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J Antimicrob Chemother. 1998 Oct;42(4):497-502.

In-vitro testing of susceptibility to amphotericin B is a reliable predictor of clinical outcome in invasive aspergillosis.

Author information

1
Department of Hygiene, University of Innsbruck, Austria.

Abstract

Invasive aspergillosis is a life-threatening fungal infection which, in neutropenic patients, is associated with an extremely high mortality rate despite optimal treatment. In order to investigate microbiological risk factors for treatment failures in more detail, Aspergillus spp. obtained from 29 patients with haematological diseases after myelo-ablative chemotherapy and bone marrow transplantation were analysed for their susceptibility to amphotericin B in vitro and this was compared with clinical outcome to see if there was a correlation. Aspergillus flavus was present in 12 (41 %) of the 29 patients, Aspergillus terreus in nine (31%) and Aspergillus fumigatus in eight (28%). The susceptibility of these isolates to amphotericin B varied between and within the three species. A. terreus was the only organism against which the MIC was consistently high, A. fumigatus and A. flavus showing variation between isolates in the degree of resistance to amphotericin B. The degree of in-vitro resistance was the only parameter correlating with clinical outcome in a univariate analysis and the only prognostic value in a multivariate analysis considering known risk factors. Irrespective of the species, all six patients with isolates against which the MIC was <2 mg/L survived, whereas most (22/23) of those with isolates resistant to > or = 2 mg/L died. Infections among the six survivors were caused by amphotericin B-susceptible A. fumigatus and A. flavus, but not A. terreus. We conclude that the outcome of aspergillus infection depends on the in-vitro susceptibility of the isolates to amphotericin B. Survival was poor in patients with isolates resistant to amphotericin B and good in those with amphotericin B-susceptible specimens. A. terreus was always associated with high resistance to amphotericin B and with poor survival.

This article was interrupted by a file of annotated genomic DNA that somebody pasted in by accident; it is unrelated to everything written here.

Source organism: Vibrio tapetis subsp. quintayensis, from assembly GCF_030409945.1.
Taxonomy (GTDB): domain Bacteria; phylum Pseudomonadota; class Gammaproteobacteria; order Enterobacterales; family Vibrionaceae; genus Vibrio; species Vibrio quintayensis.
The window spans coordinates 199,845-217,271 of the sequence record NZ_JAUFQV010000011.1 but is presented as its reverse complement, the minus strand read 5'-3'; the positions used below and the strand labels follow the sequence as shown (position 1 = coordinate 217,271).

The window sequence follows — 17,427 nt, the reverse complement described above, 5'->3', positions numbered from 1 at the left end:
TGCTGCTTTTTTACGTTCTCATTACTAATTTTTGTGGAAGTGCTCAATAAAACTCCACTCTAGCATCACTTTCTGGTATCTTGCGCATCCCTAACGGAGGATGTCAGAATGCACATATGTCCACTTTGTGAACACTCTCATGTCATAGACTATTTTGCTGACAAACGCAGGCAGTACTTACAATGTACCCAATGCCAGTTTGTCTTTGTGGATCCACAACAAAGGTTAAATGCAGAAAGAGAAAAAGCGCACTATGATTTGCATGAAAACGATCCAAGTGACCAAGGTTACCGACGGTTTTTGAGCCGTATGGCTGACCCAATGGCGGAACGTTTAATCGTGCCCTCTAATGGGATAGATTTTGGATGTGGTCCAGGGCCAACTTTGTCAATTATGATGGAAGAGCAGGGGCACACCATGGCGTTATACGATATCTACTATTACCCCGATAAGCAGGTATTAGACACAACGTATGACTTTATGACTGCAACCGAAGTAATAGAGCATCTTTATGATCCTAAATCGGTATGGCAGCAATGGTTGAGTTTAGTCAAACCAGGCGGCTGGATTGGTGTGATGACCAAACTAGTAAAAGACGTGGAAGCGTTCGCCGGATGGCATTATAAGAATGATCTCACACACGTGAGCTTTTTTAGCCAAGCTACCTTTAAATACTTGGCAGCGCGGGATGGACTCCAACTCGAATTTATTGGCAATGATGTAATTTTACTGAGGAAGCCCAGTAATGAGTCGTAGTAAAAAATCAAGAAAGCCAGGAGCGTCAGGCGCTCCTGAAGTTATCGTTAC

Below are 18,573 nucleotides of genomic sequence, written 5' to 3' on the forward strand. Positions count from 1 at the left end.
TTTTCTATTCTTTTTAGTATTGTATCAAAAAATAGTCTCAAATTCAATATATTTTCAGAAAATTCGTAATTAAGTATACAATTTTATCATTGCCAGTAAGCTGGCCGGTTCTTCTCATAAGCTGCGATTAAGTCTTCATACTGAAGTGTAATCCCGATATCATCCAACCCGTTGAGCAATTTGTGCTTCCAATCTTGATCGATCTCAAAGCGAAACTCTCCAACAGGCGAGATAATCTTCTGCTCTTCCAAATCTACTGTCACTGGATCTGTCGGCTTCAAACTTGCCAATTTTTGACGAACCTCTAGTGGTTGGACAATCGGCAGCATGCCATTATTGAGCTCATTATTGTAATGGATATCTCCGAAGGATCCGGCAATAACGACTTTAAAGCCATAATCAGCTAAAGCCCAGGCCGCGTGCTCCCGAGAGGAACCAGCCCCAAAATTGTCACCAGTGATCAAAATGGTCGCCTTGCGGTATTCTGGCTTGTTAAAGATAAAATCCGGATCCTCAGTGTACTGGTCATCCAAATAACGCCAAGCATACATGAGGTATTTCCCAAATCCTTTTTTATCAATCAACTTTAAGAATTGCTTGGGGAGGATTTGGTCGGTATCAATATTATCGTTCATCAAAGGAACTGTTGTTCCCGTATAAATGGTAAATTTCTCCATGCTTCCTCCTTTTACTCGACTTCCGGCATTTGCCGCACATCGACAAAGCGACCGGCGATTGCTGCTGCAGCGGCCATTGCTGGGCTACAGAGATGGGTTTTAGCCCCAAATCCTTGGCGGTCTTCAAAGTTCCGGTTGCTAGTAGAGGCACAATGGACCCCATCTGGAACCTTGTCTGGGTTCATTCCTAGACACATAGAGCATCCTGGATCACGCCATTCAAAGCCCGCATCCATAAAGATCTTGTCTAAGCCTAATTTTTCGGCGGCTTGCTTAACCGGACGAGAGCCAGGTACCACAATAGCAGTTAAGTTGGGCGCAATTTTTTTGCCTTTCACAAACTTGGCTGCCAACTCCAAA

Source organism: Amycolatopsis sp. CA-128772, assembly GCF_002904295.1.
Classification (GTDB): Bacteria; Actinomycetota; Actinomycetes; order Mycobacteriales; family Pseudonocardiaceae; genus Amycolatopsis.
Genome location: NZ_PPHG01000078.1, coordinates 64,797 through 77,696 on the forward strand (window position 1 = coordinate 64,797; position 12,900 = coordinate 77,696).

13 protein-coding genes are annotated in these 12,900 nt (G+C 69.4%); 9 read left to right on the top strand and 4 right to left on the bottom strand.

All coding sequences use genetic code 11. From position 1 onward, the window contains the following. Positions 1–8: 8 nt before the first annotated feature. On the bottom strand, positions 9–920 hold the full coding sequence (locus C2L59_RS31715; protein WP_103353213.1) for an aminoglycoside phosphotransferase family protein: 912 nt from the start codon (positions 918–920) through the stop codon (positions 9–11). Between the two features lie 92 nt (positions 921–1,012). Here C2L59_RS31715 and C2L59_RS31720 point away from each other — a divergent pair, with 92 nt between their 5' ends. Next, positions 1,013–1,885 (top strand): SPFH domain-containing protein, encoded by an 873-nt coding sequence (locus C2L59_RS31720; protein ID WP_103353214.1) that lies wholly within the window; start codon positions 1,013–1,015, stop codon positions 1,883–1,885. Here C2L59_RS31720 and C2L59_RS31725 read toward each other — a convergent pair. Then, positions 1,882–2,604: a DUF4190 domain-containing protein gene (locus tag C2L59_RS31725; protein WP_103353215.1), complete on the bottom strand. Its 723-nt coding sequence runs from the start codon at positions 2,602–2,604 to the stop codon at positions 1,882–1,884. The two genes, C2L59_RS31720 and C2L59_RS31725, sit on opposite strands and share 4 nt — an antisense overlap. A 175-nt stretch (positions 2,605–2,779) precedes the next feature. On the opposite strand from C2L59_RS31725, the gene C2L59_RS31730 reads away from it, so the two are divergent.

PMID:
9818749
DOI:
10.1093/jac/42.4.497
[Indexed for MEDLINE]

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